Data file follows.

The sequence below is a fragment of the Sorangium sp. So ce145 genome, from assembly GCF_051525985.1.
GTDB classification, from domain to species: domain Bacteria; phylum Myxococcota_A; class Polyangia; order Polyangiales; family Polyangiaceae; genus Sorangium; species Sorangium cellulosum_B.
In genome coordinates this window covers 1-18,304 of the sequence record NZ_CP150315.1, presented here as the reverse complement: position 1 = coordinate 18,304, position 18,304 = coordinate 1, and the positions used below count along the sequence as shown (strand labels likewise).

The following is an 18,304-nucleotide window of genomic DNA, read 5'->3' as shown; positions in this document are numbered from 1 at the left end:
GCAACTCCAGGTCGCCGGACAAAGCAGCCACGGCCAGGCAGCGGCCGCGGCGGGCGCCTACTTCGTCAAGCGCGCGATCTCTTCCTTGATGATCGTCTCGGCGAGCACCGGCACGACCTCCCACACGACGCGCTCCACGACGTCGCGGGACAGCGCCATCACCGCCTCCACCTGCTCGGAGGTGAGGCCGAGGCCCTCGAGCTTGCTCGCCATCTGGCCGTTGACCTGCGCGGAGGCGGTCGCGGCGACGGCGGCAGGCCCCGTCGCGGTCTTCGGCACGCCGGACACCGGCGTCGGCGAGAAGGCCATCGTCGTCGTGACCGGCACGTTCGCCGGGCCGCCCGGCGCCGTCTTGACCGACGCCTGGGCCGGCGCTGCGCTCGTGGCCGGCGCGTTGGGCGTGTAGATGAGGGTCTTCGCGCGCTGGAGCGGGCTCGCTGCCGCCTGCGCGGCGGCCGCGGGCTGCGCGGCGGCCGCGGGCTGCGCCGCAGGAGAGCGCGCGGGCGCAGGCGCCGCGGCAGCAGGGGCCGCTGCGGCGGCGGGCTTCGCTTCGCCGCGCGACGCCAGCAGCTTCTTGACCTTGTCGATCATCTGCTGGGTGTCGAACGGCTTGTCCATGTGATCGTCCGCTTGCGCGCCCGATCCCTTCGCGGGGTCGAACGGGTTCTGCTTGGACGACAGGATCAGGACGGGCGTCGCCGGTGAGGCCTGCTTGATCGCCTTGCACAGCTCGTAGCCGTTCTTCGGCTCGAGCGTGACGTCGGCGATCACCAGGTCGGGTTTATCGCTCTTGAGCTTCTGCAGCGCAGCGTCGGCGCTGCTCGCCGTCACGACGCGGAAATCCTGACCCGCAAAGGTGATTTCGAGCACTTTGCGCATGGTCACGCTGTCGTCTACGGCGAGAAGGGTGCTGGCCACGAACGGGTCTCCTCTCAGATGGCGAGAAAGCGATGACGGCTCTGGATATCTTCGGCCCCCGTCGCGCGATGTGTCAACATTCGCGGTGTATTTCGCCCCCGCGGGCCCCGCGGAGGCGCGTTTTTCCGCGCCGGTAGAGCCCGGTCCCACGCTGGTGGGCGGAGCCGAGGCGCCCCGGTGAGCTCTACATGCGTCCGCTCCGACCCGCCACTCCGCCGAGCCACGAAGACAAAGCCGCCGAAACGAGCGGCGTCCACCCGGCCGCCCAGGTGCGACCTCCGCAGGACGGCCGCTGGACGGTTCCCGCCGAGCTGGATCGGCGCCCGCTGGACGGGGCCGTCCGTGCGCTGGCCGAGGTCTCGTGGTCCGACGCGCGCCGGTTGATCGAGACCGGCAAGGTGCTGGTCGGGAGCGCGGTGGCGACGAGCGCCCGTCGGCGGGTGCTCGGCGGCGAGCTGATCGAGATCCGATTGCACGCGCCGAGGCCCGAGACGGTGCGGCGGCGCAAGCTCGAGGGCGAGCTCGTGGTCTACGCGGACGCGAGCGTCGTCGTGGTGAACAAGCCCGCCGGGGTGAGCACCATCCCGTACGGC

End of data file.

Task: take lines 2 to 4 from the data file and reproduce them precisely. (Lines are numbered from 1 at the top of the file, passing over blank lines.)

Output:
GTDB classification, from domain to species: domain Bacteria; phylum Myxococcota_A; class Polyangia; order Polyangiales; family Polyangiaceae; genus Sorangium; species Sorangium cellulosum_B.
In genome coordinates this window covers 1-18,304 of the sequence record NZ_CP150315.1, presented here as the reverse complement: position 1 = coordinate 18,304, position 18,304 = coordinate 1, and the positions used below count along the sequence as shown (strand labels likewise).

The following is an 18,304-nucleotide window of genomic DNA, read 5'->3' as shown; positions in this document are numbered from 1 at the left end: